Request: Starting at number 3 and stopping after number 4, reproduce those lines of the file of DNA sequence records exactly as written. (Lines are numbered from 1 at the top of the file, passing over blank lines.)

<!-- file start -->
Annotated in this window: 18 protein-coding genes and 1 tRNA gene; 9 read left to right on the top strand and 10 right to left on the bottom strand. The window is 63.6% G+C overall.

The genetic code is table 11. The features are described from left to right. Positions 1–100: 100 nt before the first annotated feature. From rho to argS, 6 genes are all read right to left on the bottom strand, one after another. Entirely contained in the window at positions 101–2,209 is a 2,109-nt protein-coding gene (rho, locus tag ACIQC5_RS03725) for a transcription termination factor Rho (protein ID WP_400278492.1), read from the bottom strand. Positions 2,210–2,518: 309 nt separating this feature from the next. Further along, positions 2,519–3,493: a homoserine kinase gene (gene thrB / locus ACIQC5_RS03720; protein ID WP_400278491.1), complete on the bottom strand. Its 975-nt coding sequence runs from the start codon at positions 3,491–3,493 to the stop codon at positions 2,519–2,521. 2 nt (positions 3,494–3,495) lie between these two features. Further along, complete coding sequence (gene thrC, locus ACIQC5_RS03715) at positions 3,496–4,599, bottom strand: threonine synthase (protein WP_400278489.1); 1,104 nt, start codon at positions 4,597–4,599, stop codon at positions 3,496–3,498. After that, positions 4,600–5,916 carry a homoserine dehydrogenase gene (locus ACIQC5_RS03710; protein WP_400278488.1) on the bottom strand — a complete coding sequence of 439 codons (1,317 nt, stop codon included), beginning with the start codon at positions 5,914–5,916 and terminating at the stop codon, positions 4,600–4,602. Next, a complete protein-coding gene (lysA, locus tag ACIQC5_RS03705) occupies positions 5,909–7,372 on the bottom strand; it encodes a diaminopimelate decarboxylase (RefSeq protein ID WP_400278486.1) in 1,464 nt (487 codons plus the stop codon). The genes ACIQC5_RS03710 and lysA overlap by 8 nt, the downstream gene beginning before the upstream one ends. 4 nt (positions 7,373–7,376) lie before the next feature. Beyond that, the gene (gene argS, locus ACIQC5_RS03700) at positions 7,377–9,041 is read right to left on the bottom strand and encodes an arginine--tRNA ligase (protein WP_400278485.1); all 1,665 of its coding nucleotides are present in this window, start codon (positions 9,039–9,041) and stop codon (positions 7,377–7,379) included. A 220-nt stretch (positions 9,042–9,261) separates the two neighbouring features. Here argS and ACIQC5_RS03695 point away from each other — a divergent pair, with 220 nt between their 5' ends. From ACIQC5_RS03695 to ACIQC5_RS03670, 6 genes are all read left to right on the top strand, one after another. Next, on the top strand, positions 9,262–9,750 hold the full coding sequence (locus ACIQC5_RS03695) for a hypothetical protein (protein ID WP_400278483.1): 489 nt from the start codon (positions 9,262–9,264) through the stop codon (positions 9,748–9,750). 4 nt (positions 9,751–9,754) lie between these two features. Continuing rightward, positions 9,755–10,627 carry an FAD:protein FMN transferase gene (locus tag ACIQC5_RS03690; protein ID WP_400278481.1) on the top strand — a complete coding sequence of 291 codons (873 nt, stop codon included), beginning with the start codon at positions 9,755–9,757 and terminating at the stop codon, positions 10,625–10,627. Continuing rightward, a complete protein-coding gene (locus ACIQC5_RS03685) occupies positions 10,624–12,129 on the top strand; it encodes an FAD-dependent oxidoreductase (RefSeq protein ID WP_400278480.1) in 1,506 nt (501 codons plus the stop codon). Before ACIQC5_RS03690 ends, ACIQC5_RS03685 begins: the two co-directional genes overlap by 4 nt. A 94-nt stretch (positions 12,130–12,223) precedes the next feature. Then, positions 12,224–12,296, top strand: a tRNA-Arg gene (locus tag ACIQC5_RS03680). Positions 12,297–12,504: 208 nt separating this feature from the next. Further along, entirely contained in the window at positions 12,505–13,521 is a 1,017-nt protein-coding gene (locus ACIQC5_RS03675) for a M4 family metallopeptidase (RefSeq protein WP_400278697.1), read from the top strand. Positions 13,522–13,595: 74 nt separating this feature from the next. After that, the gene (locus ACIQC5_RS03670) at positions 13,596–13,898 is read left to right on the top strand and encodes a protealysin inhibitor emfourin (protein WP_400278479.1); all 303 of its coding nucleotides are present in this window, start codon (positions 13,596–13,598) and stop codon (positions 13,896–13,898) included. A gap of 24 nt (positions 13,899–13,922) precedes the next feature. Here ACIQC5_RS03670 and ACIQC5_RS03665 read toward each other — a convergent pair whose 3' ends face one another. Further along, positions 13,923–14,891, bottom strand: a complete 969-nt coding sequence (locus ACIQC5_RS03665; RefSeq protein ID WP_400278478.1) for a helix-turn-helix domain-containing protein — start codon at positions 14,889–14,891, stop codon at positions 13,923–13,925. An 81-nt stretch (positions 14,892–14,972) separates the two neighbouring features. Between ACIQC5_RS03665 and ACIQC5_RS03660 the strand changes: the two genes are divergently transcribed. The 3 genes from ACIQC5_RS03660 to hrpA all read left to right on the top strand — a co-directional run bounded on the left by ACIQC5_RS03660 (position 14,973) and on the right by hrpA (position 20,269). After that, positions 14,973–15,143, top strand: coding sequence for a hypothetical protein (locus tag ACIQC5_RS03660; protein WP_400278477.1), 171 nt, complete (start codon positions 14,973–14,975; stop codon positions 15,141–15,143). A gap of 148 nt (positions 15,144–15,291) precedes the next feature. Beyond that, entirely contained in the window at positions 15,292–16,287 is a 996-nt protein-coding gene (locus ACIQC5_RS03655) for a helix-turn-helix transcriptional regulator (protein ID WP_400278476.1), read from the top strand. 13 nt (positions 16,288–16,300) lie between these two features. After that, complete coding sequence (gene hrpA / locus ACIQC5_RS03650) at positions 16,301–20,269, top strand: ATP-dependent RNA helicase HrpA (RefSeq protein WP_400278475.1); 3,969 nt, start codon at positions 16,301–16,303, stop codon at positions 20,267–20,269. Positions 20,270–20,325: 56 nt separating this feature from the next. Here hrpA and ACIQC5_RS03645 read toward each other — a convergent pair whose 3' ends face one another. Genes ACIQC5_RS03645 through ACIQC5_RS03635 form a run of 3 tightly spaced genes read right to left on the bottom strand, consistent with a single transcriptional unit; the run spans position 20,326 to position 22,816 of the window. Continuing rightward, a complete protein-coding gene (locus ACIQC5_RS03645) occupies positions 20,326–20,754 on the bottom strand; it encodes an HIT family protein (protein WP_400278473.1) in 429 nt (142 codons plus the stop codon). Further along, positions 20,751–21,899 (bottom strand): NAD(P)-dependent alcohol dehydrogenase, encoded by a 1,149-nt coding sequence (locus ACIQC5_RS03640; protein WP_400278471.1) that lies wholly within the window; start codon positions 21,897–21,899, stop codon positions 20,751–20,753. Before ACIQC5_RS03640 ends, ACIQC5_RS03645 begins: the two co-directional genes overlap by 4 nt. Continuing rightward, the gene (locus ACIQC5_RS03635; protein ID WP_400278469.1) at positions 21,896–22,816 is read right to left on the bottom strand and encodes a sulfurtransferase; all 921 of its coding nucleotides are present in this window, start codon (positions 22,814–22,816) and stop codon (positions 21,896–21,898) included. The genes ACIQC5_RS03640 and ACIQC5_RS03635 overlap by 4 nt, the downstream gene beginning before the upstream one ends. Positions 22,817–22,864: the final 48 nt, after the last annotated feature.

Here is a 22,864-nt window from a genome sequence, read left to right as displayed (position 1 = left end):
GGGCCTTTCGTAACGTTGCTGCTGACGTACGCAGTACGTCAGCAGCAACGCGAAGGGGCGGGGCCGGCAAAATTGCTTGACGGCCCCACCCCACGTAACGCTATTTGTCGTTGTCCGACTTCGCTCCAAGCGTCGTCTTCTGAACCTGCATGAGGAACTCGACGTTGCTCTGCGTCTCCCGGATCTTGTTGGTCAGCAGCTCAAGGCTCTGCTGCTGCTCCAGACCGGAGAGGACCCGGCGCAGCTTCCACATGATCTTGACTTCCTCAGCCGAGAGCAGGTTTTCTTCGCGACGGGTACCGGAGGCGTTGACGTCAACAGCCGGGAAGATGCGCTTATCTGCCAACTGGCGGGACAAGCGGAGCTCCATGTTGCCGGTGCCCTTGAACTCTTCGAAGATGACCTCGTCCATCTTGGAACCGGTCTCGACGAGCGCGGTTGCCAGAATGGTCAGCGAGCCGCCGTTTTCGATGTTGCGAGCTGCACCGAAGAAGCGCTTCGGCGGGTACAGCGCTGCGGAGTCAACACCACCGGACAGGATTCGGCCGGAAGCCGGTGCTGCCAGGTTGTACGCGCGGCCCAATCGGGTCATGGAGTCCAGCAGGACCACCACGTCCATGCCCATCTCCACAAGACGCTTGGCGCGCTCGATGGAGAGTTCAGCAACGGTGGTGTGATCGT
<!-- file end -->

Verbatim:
Here is a 22,864-nt window from a genome sequence, read left to right as displayed (position 1 = left end):
GGGCCTTTCGTAACGTTGCTGCTGACGTACGCAGTACGTCAGCAGCAACGCGAAGGGGCGGGGCCGGCAAAATTGCTTGACGGCCCCACCCCACGTAACGCTATTTGTCGTTGTCCGACTTCGCTCCAAGCGTCGTCTTCTGAACCTGCATGAGGAACTCGACGTTGCTCTGCGTCTCCCGGATCTTGTTGGTCAGCAGCTCAAGGCTCTGCTGCTGCTCCAGACCGGAGAGGACCCGGCGCAGCTTCCACATGATCTTGACTTCCTCAGCCGAGAGCAGGTTTTCTTCGCGACGGGTACCGGAGGCGTTGACGTCAACAGCCGGGAAGATGCGCTTATCTGCCAACTGGCGGGACAAGCGGAGCTCCATGTTGCCGGTGCCCTTGAACTCTTCGAAGATGACCTCGTCCATCTTGGAACCGGTCTCGACGAGCGCGGTTGCCAGAATGGTCAGCGAGCCGCCGTTTTCGATGTTGCGAGCTGCACCGAAGAAGCGCTTCGGCGGGTACAGCGCTGCGGAGTCAACACCACCGGACAGGATTCGGCCGGAAGCCGGTGCTGCCAGGTTGTACGCGCGGCCCAATCGGGTCATGGAGTCCAGCAGGACCACCACGTCCATGCCCATCTCCACAAGACGCTTGGCGCGCTCGATGGAGAGTTCAGCAACGGTGGTGTGATCGT